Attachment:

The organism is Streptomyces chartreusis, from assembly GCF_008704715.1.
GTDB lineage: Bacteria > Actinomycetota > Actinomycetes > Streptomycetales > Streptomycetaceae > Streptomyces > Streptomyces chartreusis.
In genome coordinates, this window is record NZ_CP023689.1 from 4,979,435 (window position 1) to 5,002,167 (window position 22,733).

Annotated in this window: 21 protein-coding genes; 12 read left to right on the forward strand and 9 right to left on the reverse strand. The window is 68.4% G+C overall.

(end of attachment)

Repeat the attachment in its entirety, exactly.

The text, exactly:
The organism is Streptomyces chartreusis, from assembly GCF_008704715.1.
GTDB lineage: Bacteria > Actinomycetota > Actinomycetes > Streptomycetales > Streptomycetaceae > Streptomyces > Streptomyces chartreusis.
In genome coordinates, this window is record NZ_CP023689.1 from 4,979,435 (window position 1) to 5,002,167 (window position 22,733).

Annotated in this window: 21 protein-coding genes; 12 read left to right on the forward strand and 9 right to left on the reverse strand. The window is 68.4% G+C overall.